Abstract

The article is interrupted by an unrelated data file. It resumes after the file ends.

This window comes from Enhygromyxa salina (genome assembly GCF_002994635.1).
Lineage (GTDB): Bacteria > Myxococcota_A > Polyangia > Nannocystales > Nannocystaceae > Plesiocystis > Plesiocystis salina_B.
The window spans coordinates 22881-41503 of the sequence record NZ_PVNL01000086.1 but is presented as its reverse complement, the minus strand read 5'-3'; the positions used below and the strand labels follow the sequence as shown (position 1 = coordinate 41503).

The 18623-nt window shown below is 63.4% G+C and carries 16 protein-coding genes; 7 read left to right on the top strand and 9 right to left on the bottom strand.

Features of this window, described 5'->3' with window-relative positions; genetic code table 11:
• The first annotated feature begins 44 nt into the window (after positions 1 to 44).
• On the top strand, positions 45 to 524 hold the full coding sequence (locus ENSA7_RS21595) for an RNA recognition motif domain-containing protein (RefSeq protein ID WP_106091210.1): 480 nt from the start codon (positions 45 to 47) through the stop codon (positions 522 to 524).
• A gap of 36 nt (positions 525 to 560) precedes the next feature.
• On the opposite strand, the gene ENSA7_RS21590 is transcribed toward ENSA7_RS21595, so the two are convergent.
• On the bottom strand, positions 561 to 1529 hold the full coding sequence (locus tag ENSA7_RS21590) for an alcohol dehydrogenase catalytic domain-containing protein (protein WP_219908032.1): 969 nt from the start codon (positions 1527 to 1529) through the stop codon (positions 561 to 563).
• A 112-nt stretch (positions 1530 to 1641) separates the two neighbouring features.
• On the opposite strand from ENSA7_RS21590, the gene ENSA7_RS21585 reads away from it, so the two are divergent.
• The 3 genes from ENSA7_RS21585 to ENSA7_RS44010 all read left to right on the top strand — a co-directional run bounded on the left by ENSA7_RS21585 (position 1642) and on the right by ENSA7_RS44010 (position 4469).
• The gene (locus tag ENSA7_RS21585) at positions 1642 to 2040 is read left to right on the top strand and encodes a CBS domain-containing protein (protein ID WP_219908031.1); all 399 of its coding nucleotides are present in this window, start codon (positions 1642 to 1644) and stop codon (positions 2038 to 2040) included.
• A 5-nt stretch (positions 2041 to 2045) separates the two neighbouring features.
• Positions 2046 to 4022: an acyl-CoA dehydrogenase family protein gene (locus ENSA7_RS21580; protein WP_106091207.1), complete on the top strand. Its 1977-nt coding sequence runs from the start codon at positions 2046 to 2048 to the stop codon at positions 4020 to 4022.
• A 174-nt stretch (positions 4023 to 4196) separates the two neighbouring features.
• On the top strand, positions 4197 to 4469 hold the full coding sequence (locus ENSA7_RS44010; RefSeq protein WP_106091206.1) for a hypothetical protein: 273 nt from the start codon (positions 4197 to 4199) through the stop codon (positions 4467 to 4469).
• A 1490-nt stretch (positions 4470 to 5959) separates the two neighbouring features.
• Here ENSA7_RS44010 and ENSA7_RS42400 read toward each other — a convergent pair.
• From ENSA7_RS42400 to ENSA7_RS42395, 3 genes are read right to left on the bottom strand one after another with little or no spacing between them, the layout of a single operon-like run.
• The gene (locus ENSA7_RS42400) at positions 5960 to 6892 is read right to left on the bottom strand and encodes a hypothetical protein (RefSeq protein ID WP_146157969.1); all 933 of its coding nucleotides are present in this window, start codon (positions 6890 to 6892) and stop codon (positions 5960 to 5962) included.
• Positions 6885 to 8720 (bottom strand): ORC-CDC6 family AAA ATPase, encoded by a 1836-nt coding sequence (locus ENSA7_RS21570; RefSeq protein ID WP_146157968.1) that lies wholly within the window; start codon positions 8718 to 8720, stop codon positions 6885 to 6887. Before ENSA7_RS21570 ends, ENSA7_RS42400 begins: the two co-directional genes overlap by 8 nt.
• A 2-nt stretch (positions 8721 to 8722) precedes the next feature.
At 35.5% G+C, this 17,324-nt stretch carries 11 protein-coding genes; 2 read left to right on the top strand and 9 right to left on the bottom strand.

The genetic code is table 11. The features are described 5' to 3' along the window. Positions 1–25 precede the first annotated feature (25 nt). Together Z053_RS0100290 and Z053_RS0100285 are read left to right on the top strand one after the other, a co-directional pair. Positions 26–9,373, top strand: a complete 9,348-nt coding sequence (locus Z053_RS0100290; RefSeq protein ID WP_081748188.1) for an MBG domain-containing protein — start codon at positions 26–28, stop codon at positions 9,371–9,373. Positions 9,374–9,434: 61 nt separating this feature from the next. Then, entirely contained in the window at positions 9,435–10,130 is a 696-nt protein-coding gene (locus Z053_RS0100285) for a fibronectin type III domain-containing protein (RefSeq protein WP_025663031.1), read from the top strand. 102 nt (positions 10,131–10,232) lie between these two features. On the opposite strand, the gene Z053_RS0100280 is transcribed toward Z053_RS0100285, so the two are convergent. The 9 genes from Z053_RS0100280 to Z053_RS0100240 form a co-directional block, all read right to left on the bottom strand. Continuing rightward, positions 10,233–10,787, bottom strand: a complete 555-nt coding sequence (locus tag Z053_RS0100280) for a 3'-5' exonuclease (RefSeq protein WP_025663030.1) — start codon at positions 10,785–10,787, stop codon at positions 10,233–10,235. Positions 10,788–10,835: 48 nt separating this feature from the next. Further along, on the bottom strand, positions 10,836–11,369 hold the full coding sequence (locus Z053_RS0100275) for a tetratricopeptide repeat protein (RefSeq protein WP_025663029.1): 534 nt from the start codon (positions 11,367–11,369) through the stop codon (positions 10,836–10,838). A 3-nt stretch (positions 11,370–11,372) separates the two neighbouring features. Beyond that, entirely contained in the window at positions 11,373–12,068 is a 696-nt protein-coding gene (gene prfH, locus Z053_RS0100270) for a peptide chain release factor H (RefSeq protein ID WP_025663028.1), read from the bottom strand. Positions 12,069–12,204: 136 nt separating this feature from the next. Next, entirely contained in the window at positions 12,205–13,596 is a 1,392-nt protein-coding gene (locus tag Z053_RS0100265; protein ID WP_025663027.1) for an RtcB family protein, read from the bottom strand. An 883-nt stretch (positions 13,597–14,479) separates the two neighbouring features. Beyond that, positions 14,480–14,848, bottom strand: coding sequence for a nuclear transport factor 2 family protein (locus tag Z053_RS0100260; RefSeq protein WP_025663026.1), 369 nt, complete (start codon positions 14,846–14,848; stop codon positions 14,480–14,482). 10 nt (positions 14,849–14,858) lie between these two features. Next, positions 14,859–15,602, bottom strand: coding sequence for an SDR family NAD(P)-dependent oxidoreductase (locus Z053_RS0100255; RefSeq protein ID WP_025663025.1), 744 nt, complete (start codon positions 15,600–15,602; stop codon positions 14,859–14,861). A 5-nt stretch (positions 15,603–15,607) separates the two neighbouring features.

A micro-alloyed 1045 steel was commercially rolled into 54 mm diameter bars by conventional hot rolling at 1000 °C and by lower temperature thermomechanical rolling at 800 °C. The lower rolling temperature refined the ferrite-pearlite microstructure and influenced the microstructural response to rapid heating at 200 °C·s-1, a rate that is commonly encountered during single shot induction heating for case hardening. Specimens of both materials were rapidly heated to increasing temperatures in a dilatometer to determine the Ac1 and Ac3 transformation temperatures. Microscopy was used to characterize the dissolution of ferrite and cementite. Continuous cooling transformation (CCT) diagrams were developed for rapid austenitizing temperatures 25 °C above the Ac3 determined by dilatometry. Dilatometry and microstructure evaluation along with hardness tests showed that thermomechanical rolling reduced the austenite grain size and lowered the heating temperature needed to dissolve the ferrite. With complete austenitization at 25 °C above the Ac3 there was little effect on the CCT behavior.

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